By Dennis A. Shook, Special to OMC   Published Nov 08, 2006 at 5:35 AM
Following a trend that swept the nation, Wisconsin Democrats scored several major victories at the polls on Tuesday, keeping the governor’s mansion and winning a majority in the state Senate. Republican J.B. Van Hollen, however, defeated Dane County Executive Kathleen Falk, who was bidding to succeed incumbent Attorney General Peg Lautenschlager. Falk defeated Lautenschlager in the September primary after being urged to run by Doyle.

The picture was also clear in two controversial referendum issues. The public voted overwhelmingly in favor of a constitutional amendment to ban same-sex marriage and favored an advisory referendum for the reinstatement of the death penalty in Wisconsin for the first time in more than 150 years.

Gov. Jim Doyle easily won reelection over Republican challenger Mark Green, by an unofficial total of 53.8 percent to 44.3 percent.

Doyle led the entire evening, including winning a victory in Green's home of Brown County.

In his victory speech in Madison, Doyle noted that the bellicose campaign "sometimes got a little bit more heated than any of us wanted. But now it's time to come together."

Doyle added, "We have honest differences but w all love Wisconsin. We can do much in this state if we work together."

The governor said that despite inheriting a $3.2 billion deficit when elected, "even in the deepest, darkest days of that fiscal crisis, we never, ever abandoned Wisconsin's values."

Doyle, who is the first Democratic governor to win reelection since former Gov. Pat Lucey 32 years ago, has yet to lose an election of any kind.

In his concession speech in Green Bay, at about 11 p.m., Green said he realized he was "a long shot" against an incumbent Democrat in a year "that we all know was a challenging year for Republicans in many ways."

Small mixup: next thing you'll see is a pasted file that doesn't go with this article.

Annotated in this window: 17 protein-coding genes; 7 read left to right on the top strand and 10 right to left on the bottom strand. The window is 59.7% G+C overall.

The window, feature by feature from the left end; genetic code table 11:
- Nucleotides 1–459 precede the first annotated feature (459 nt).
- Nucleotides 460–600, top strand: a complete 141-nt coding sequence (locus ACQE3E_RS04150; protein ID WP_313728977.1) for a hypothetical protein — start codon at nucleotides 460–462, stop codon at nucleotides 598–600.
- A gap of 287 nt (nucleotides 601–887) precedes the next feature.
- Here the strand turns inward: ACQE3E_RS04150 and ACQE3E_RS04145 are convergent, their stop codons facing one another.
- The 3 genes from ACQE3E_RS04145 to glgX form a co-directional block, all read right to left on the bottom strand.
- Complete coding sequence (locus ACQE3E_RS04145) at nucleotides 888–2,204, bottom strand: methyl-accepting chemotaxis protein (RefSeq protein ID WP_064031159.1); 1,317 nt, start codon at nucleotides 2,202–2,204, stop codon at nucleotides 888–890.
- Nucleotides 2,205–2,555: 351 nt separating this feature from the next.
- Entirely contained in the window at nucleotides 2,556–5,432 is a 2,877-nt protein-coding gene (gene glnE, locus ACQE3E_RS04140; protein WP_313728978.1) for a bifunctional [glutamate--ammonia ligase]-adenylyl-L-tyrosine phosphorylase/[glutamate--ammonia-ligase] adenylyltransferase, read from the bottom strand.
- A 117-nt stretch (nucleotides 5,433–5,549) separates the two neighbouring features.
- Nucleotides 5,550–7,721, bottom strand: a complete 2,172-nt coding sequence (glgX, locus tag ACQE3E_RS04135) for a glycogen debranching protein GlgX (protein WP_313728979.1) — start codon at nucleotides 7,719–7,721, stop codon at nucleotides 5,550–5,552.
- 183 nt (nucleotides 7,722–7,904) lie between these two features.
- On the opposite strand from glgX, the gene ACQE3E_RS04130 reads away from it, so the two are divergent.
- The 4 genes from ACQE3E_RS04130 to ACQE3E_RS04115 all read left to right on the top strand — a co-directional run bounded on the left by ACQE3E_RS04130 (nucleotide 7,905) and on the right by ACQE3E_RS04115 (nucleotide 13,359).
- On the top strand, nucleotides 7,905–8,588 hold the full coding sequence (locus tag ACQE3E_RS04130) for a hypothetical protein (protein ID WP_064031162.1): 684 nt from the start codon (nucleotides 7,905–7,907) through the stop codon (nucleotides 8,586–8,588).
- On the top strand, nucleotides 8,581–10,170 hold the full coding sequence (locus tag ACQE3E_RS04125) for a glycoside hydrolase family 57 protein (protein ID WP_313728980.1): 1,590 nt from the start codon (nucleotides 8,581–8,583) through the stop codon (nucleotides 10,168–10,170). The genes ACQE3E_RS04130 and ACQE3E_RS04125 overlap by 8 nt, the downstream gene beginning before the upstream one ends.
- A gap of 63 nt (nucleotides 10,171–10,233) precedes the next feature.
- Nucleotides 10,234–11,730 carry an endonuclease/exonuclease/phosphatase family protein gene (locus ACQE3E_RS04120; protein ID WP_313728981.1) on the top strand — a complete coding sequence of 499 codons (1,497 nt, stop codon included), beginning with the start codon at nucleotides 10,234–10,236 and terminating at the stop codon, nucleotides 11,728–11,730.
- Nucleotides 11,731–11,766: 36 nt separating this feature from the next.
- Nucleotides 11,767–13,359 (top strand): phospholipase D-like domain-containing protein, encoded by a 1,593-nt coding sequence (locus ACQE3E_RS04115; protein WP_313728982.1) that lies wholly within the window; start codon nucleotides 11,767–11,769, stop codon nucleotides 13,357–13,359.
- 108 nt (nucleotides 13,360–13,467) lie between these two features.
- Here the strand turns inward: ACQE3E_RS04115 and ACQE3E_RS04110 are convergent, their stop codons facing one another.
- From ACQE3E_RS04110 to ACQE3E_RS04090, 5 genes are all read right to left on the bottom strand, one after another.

Green added, "We were taking on a governor with lots of money who spent much more money than we had to spend. And sometimes I felt like I was not only running against the governor but against the very organs of government, including the (state) Elections Board itself, which all too often seemed to be stacked against us."

Green was referring to the board's decision not to allow him to use nearly $500,000 in funds he had raised in his congressional coffers.

Attorney general

While Doyle was winning across most of the state, if by smaller than predicted margins, fellow democrat Falk didn't fare quite as well. She fell short of her bid to become the state's top law enforcement official.

Falk, 55, Madison, has served as the Dane County leader for the past 10 years but was with the state Department of Justice for 14 years as a public intervener, from 1983 to 1997.

Van Hollen, 40, of Wanaukee, most recently served as U.S. attorney for the Western District of Wisconsin, being appointed by President George W. Bush in 2002. Before that, he served as Bayfield County district attorney from 1999-2002 and as Ashland County district attorney from 1993-‘99.

On a secondary level, the attorney general race also pitted long-time rivals Doyle and former Gov. Tommy Thompson. Doyle urged Falk to take on Lautenschlager for the office he held until being elected governor in 2002, defeating Falk among others in the primary.

Thompson favored Van Hollen over primary opponent Paul Bucher and actively campaigned for Van Hollen, including making a recorded phone message for him -- and for Green -- that was sent to voters in the past week.

Perhaps the main theme of the election for both candidates was experience. Each candidate claimed their experience made them better suited for the position.